Marc

    February 25, 2012 at 5:14 pm

  5. I. love. this. blog. seriously some of the funniest stuff i’ve read in a long time. keep it up!

    ami palmer

    February 25, 2012 at 6:13 pm

  6. This is fabulous!

    Roger Albin, OC ’77

    Roger Albin

    February 26, 2012 at 7:06 am

  7. lot of reality in satire … philosophically speaking

    ron

    February 26, 2012 at 10:15 am

  8. LOL… Hits “experimental philosophy” where it should!

    Adele Mercier

    February 26, 2012 at 10:50 am

  9. sadly very funny! 8-)

    Luciano Floridi

    February 26, 2012 at 11:29 am

  10. Where is the flattr button?

    philotue

    February 26, 2012 at 4:31 pm

    • I had no idea what Flattr was until you said that. I don’t know if I’ll be adding that to the site, but of course I am flattered!

      fauxphilnews

      February 26, 2012 at 4:38 pm

  11. this is hilarious!! the more you read it, the funnier it becomes… loved the “If all you do is think about it … When we actually did the thought experiment, however, the results were surprising” :D

    Dan

    February 27, 2012 at 5:04 pm

  12. I hit this page from Twitter, this being my first time here.
    Oh my! Where have you been all my life?
    I swear, I was rolling on the floor.
    I’m off to read the other posts.
    Cheers!

    A. Kuffour

    February 27, 2012 at 10:57 pm

  13. Is this a thought experiment about a thought experiment?

    peter

    February 28, 2012 at 4:53 am

  14. Wondrous good.

    The picture caption ["Did I tamper with the results? It's possible." Uttered by anyone else, this would be a damaging admission.]
    That is an nugget of linguistic insight and joke all by itself, to the effect that what Kripke says is meant by “it is possible…” is so at odds with what it would mean in testimony wrt tampering with evidence!

    karolus

    February 28, 2012 at 9:05 am

  15. [...] from fauxphilnews. Skullcap skip:  Marciano Siniscalchi. talk [...]

  16. [...] from fauxphilnews. Skullcap skip:  Marciano [...]

  17. [...] article on Saul Kripke’s resignation:  While similar allegations have been circulating in unpublished form for years, a team of [...]

  18. [...] for fauxphilnews, a hilarious philosophy blog created by Ben Bronner. My favorite entry so far is Saul Kripke’s resignation after faking results of thought experiments. Check it out…  Posted by François G. Dorais on March 18, 2012 [...]

  19. Reblogged this on YBoris.

    yboris

    March 18, 2012 at 1:54 pm

  20. [...] example suggests that philosophers may comment on the work of writers. Unfortunately, philosophers are even less willing than writers to close ranks. But the humanities would not have to continually justify the meager funding it receives if only [...]

  21. [...] Aici Like this:LikeBe the first to like this post. [...]

  22. Gravy train riders having a laugh at the taxpayer’s expense.
    Get a job.
    Start paying taxes like the rest of us.

    DirkH

    April 15, 2012 at 1:23 pm

  23. sounds like the emperor has a new set of clothes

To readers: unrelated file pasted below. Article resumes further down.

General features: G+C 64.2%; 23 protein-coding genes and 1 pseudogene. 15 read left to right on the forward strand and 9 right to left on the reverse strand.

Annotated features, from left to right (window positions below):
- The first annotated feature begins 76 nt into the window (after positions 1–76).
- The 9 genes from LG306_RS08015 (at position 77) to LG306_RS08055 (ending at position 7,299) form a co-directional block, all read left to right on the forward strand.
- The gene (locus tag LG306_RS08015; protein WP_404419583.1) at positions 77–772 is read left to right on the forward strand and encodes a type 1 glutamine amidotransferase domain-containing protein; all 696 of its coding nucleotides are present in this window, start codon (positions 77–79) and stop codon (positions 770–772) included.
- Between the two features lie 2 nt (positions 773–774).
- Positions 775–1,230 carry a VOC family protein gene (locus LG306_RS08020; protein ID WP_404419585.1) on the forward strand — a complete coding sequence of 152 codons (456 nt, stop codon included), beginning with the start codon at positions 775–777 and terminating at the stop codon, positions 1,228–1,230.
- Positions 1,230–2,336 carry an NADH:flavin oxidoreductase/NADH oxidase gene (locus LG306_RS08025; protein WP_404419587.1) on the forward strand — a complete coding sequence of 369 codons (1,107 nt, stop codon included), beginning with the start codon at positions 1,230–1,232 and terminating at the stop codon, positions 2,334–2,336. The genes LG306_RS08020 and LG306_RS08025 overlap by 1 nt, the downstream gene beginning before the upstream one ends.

Mary

    June 20, 2012 at 11:12 am

  24. [...] for my post on Kripke faking the results of his thought experiments. The Kripke post can be found here, and you can vote here. The entries are alphabetized by blog title, so look for [...]

  25. I just lost it. This is the funniest thing I have ever read.

    Christina Dietz

    September 7, 2012 at 12:39 am

  26. Although your text is very well done I voted for “On Eating Animals” because it treats an important question!

    sommerblume

    September 7, 2012 at 5:21 am

  27. It took me a while to get it (came here from Twitter, didn’t look at the URL). Brilliant!

    Agos (@aragost)

    September 7, 2012 at 2:12 pm

  28. I don’t know enough philosophy to get this. Anyone want to break it down line by line?!

    John

    September 8, 2012 at 9:01 pm

  29. [...] Saul Kripke resigned yesterday from his position as Distinguished Professor of Philosophy at the CUNY Graduate Center. While similar allegations have been circulating in unpublished form for years…  [...]

  30. Reblogged this on The Insomniac Libertarian.

    brucemajors

    May 8, 2013 at 6:00 am

  31. PHILarious!!!

    Bridge Mediation LLC

    May 8, 2013 at 8:26 am

  32. […] FOR LAUGHS: “Kripke Resigns As Report Alleges He Fakes Results of Thought Experiments”, fauxphilnews, February 22, […]

  33. […] FOR LAUGHS: “Kripke Resigns As Report Alleges He Faked Results of Thought Experiments”, fauxphilnews, February 22, […]

  34. ma che cazzate!

    Alfredo Marini

    May 26, 2013 at 11:31 am

  35. […] the question of plausibility, one is reminded of the parody where Kripke is said to have faked the results of his thought-experiments. Did Chomsky fake his […]

  36. Did Stephen Colbert get a Philosophy Ph.D.? A hilarious challenge to those who treat conceptual analysis and introspection as more reliable than scientific methods. Still, I admit “Rigid Designator” has ominous connotations. So maybe he’s right. ;-) Thanks!

    Michael Donovan Aparicio

    October 2, 2013 at 8:46 pm


Leave a Reply

Fill in your details below or click an icon to log in:

WordPress.com Logo

You are commenting using your WordPress.com account. Log Out / Change )

Twitter picture

You are commenting using your Twitter account. Log Out / Change )

Facebook photo

You are commenting using your Facebook account. Log Out / Change )

Google+ photo

You are commenting using your Google+ account. Log Out / Change )

Connecting to %s

Follow

Get every new post delivered to your Inbox.

Join 467 other followers

%d bloggers like this: